Days of Lore
TRULY TASTELESS JOKES I’d like to think I have good taste. I’m a smart dresser (OK, average), I have an eclectic music collection and I enjoy fine foods and beverages. I’m devastatingly handsome, too, but that’s neither here nor there. Anyway, according to a recent ad in The Synthesis for The Cheese Steak Shop “there are two types of people—those with taste … and those without.” Now I’m guessing since the CN&R and The Buzz logos fall under the “those without” portion of the ad that The Syn folk are saying we are of the tasteless variety. And apparently those “with taste” resemble a crowd waiting for the members of the Backstreet Boys to exit their limo outside a shopping mall. (Where did they steal that image from anyway?)
I’m thinking The Synthesis/The Cheese Steak Shop took issue with the less-than-glowing reviews of the chain that appeared in the aforementioned publications, which confuses me since they were, well, reviews. I know Synthesis “Emcee” Bill Fishkin is pals with the restaurant’s manager and that’s fine—I could care less. But it piqued my interest enough to make me want to go down there and see what this place was all about for myself.
FAST FOOD NATION I walked into the joint and it looked like any other chain restaurant—blaring florescent lights, a table of four guys wearing baseball caps (two of them backward) and a menu loaded with countless options and sizes. I ordered the 7-inch cheese steak sandwich and a side of Twister Fries and you know what? Our writer Christine LaPado’s review was spot-on. It is what it is—average sandwich, average fries—nothing horrible, nothing great. But that’s just another guy’s opinion. I’m sure the place will do fine with the college crowd. For me it’s like any other fast-food chain—sure maybe I’ll eat there in a pinch, but if I have a choice I’ll probably go to Burger Hut, or The Bear, or a taco truck, or The Graduate, or Spiteri’s, or …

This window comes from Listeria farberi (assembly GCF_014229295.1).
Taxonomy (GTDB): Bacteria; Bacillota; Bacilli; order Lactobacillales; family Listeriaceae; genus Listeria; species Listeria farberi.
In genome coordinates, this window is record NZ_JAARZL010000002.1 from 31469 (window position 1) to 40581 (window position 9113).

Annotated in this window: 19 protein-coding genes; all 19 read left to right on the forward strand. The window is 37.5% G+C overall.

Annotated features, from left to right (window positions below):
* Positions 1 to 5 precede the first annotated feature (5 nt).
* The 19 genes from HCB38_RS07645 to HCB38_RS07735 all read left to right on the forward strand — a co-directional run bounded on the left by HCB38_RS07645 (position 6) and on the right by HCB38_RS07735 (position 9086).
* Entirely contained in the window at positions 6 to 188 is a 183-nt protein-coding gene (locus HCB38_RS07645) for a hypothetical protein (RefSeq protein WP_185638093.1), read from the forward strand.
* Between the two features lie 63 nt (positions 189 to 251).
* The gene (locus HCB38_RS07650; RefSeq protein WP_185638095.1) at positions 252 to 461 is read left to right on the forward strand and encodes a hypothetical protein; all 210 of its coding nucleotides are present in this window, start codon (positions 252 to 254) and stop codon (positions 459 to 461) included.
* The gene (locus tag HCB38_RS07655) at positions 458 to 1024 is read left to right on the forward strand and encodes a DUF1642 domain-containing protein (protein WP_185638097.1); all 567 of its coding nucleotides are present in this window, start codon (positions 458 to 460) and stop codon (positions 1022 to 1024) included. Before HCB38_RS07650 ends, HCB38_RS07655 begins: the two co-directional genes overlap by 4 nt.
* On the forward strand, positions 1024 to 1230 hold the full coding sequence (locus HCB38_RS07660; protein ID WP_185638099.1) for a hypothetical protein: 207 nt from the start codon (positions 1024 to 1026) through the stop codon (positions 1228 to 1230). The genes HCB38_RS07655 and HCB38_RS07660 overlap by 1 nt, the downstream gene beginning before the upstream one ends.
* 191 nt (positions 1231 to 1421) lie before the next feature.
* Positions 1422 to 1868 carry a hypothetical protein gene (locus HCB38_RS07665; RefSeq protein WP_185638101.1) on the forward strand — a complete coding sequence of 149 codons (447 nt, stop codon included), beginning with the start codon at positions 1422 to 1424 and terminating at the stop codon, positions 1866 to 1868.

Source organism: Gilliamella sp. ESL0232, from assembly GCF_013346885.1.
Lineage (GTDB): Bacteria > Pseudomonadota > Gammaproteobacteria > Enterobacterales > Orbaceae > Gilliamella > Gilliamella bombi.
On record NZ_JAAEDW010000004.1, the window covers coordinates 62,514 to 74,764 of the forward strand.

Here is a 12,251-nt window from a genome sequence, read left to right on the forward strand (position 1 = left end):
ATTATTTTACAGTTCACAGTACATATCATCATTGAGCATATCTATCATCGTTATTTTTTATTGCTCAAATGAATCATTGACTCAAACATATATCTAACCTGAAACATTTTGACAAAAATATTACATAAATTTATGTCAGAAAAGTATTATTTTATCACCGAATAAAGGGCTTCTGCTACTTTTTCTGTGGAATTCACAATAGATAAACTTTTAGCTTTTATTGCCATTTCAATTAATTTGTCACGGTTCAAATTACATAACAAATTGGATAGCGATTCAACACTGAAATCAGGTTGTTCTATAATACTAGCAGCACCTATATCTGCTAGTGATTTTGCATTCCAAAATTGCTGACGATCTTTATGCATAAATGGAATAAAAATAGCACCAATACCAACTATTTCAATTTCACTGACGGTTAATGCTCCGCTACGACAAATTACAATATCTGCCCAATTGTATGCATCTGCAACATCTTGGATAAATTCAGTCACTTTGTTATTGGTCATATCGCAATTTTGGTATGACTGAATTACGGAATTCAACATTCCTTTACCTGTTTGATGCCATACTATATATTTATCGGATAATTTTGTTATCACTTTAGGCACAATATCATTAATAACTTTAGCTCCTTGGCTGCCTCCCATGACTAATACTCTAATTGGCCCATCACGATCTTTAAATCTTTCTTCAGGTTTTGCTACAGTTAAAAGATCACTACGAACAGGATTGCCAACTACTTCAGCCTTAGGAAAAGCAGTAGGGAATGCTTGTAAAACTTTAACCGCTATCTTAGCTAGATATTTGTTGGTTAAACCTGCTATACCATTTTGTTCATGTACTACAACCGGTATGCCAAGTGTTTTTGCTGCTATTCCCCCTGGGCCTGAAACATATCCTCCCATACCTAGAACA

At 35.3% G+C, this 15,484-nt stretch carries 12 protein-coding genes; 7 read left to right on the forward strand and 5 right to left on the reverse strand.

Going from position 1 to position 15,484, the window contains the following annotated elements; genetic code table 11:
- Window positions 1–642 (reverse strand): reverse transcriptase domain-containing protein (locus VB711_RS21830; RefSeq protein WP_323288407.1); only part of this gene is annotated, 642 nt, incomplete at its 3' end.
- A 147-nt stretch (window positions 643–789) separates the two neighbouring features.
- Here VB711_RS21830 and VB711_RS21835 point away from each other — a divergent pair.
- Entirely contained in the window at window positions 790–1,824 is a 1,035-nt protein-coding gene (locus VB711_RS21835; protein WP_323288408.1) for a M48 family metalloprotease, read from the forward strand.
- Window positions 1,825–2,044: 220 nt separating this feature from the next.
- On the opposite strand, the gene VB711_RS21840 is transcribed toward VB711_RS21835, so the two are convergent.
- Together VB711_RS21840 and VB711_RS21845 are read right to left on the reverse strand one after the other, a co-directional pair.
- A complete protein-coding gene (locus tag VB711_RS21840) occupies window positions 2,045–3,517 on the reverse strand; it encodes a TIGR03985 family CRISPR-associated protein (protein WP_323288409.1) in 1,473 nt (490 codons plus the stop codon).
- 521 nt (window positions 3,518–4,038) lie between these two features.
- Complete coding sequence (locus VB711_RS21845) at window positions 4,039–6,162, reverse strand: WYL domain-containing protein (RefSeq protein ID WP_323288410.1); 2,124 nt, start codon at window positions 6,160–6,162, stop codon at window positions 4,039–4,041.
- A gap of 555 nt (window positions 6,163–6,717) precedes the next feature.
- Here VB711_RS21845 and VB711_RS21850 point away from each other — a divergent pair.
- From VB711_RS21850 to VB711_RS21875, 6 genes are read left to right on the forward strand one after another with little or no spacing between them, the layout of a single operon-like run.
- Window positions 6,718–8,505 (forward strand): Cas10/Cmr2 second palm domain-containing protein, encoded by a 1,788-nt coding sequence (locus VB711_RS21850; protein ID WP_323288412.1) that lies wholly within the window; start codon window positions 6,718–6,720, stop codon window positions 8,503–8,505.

WHY BOTHER? We receive thousands of press releases at the CN&R for bands and events, and it amazes me what sort of gibberish these press agents write in an attempt to “sell” their product. It makes for good comedy for Jason Cassidy and me. But reading these things makes our stomachs turn. Take this little passage describing a band called Slant:
“Slants [sic] song writing process is like a construction zone, with each band member bringing something unique to each song and layering their talents on the foundations of ideas and song pieces established by Fahim.”
Then there’s this tasty bit of word play describing singer-songwriter Eliza Gilkyson’s songs that:
“ … comment on the direction our world is headed and peel back the thin layers obscuring the heart of what matters in these complex times.”
What? I missed the meaning because I was “drowning in the vast sea of brilliant prose that pulled me asunder like the mighty trident of the turbulent Greek god Poseidon as he laid his wrath upon Odysseus.”
But hey, it’s not the artists’ faults. Well, maybe it is for allowing this sort of nonsense to pass over our desks “like a befallen ovule leaving the sanctity of its pistil as it searches for life only to find itself interred in the darkness that is a trash receptacle at the CN&R.” Confused? Me, too.
ON A SERIOUS NOTE Several people have come up to me asking how local music legend and super nice guy John LaPado is doing. I talked to Christine LaPado this week to get an update and she said John still has a tumor in his abdomen and will spend the next three months at the Memorial Sloan-Kettering Cancer Center in New York, one of the world leaders in cancer treatment.
John will head off to Manhattan to begin treatment the day after a benefit being held for him at 33 Steaks, Booze & Jazz, Sun., Jan. 29 at 5 p.m. The event will feature a live jazz jam session and a silent auction. For more information contact Shigemi Minetaka at 343-2114 or by e-mail at firstname.lastname@example.org. It’s a worthwhile event for some incredibly good people.